Catholic vote won race for Turner
The results of the recent congressional race in Anthony Weiner’s former district continue to be spun into a tale of how Jewish voters are supposedly abandoning President Obama for not being sufficiently pro-Israel. The facts show otherwise, though. And a case can be made that my new local representative, Republican Bob Turner, won on the Catholic vote.
I don’t think any exit polls were done for Turner’s race with David Weprin. So the most accurate information on how the vote came in by religious affiliation is found in a Siena College poll taken shortly before the election. It showed Turner with a six-point lead, pretty close to the outcome of the race.
The crosstabs show Jewish voters favoring Weprin, 51 percent to 45 percent for Turner. That’s a poor showing for a Democrat, no doubt, but consider how the Catholic vote broke down: 62 percent for Turner, 33 percent for Weprin.
Catholics are a swing vote, and they swung to Turner. In that context, it’s not surprising that Turner also did well among Jewish voters. Another factor: the district’s growing number of Orthodox Jews, who were a key vote bloc for Rudy Giuliani in his mayoral campaigns.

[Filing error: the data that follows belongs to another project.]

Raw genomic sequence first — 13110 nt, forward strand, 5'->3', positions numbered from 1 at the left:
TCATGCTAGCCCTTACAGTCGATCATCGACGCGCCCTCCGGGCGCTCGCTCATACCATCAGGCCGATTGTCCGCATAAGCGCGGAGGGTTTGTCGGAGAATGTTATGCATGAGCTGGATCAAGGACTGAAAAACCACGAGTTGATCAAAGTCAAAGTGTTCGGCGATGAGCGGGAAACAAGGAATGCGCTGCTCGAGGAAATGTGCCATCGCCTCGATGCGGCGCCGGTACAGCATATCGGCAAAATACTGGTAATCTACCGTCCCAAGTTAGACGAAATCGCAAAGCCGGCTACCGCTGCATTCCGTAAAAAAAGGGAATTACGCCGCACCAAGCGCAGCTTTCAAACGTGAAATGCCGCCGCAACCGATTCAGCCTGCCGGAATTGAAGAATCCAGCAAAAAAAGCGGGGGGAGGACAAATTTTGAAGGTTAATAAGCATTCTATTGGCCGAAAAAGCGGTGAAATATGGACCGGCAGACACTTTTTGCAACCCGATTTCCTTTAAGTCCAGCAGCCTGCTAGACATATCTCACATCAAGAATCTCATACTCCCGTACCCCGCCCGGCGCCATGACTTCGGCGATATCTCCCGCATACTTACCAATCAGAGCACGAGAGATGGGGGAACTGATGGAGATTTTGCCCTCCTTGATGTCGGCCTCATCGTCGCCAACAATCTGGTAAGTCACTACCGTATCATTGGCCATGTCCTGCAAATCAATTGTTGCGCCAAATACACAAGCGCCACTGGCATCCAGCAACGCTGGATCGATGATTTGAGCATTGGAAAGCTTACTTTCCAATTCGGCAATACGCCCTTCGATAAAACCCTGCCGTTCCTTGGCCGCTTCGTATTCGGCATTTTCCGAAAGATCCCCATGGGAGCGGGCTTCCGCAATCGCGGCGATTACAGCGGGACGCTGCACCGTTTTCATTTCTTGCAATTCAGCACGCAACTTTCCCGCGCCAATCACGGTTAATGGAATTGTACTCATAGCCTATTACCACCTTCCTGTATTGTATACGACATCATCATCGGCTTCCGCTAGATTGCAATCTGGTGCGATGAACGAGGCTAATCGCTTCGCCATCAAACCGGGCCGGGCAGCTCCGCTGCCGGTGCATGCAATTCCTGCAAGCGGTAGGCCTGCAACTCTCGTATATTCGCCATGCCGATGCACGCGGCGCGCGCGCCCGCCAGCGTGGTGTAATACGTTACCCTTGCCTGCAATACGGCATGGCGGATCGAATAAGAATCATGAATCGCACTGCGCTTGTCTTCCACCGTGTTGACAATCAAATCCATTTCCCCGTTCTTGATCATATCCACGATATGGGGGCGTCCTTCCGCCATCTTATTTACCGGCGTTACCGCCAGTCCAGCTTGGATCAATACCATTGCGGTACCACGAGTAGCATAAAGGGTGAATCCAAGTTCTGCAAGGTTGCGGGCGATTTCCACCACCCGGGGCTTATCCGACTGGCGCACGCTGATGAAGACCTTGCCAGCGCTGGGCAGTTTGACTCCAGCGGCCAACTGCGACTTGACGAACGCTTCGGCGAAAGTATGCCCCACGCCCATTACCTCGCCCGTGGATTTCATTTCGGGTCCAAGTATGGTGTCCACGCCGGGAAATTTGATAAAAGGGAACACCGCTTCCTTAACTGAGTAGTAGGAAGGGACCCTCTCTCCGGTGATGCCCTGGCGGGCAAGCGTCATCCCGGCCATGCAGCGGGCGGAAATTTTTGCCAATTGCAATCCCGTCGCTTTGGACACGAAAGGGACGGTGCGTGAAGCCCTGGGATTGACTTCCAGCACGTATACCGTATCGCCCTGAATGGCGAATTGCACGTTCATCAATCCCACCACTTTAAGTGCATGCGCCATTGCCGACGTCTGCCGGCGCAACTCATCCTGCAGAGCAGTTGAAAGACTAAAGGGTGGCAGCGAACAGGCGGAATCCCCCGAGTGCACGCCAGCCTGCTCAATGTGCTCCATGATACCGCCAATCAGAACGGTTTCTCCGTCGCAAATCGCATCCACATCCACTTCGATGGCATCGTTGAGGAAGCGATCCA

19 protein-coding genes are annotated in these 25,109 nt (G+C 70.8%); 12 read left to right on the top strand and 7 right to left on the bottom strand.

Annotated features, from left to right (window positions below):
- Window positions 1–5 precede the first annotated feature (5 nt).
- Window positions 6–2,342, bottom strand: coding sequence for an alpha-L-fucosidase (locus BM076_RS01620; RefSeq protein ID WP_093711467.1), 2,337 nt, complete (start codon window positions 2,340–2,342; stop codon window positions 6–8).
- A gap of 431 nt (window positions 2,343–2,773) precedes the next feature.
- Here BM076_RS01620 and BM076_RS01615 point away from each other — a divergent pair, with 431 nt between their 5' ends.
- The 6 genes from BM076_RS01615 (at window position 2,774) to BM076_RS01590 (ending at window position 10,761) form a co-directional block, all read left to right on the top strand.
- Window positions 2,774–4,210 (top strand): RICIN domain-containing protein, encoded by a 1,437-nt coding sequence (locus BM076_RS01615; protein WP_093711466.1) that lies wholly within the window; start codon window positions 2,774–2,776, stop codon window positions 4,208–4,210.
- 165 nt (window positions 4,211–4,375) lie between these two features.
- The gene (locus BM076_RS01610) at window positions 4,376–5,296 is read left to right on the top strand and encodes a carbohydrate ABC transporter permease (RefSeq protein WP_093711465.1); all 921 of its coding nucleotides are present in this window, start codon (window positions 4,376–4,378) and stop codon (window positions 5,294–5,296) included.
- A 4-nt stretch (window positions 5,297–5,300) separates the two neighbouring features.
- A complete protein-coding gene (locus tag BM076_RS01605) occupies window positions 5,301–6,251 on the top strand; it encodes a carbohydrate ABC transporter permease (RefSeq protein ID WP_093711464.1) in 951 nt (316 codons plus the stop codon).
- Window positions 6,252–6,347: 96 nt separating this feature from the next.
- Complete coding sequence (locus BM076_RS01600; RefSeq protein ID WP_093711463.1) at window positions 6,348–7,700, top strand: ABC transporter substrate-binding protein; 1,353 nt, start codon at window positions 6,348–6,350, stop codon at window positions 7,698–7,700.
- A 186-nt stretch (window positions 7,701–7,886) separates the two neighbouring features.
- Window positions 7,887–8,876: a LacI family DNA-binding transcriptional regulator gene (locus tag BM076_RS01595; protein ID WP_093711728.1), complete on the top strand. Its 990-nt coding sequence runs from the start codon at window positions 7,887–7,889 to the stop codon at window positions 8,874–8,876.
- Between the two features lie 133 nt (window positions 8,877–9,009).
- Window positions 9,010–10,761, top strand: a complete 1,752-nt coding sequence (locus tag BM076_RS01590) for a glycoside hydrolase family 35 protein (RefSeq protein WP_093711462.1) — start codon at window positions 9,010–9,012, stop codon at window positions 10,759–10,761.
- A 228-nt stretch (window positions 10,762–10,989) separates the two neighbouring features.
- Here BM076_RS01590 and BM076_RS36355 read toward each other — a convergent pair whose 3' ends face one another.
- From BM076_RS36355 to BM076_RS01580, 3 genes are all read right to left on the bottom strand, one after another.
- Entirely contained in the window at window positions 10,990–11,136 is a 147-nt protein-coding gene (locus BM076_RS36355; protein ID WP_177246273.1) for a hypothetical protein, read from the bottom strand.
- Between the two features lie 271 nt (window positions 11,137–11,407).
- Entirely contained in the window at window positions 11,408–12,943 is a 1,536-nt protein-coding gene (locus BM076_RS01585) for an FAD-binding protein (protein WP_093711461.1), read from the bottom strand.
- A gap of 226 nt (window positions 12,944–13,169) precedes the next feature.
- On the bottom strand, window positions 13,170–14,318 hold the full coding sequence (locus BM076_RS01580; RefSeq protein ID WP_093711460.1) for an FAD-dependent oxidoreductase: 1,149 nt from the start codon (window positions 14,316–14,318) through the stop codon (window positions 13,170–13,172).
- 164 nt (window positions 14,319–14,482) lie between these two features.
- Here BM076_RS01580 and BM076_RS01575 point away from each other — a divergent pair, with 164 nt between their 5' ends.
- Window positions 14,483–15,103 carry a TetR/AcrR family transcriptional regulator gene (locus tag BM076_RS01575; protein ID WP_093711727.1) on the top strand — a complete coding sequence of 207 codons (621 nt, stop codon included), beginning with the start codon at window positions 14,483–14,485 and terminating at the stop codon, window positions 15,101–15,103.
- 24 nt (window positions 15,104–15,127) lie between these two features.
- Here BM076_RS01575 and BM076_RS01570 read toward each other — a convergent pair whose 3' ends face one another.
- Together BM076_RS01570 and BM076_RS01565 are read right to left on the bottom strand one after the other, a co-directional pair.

Israel was the most important factor for 16 percent of Jewish voters, the poll found – a significant number, but far from overriding the economy and other issues.
These facts do not add up to the picture offered by many pundits, such as Dick Morris writing in The Hill: “Alienated by his [Obama's] perceived anti-Israeli bias, Orthodox, Conservative and Reform Jews voted in massive numbers for Turner.”
The Gallup Poll shows that Obama retains substantial popularity with Jewish voters. The numbers are down, but as The New York Times said, this simply shows that “Jews are no more disillusioned than other Americans are with Mr. Obama.”
The Siena poll found that the economic recovery was the leading reason voters turned to Turner (47 percent, as opposed to 15 percent for Weprin). The biggest issue for those supporting Weprin was entitlement programs such as Social Security and Medicare (44 percent for Weprin, 14 percent for Turner).
The bottom line is the unsurprising conclusion that disappointment with the pace of economic recovery drove the election. Weprin held the 55-and-over vote by presenting himself as a defender of Social Security and Medicare. Independents went heavily for the Republican.
It was 2010 all over; the debate over Israel was no more than a small factor. And if we must analyze the race by religion, the argument can be made that the Catholic vote was the determining factor.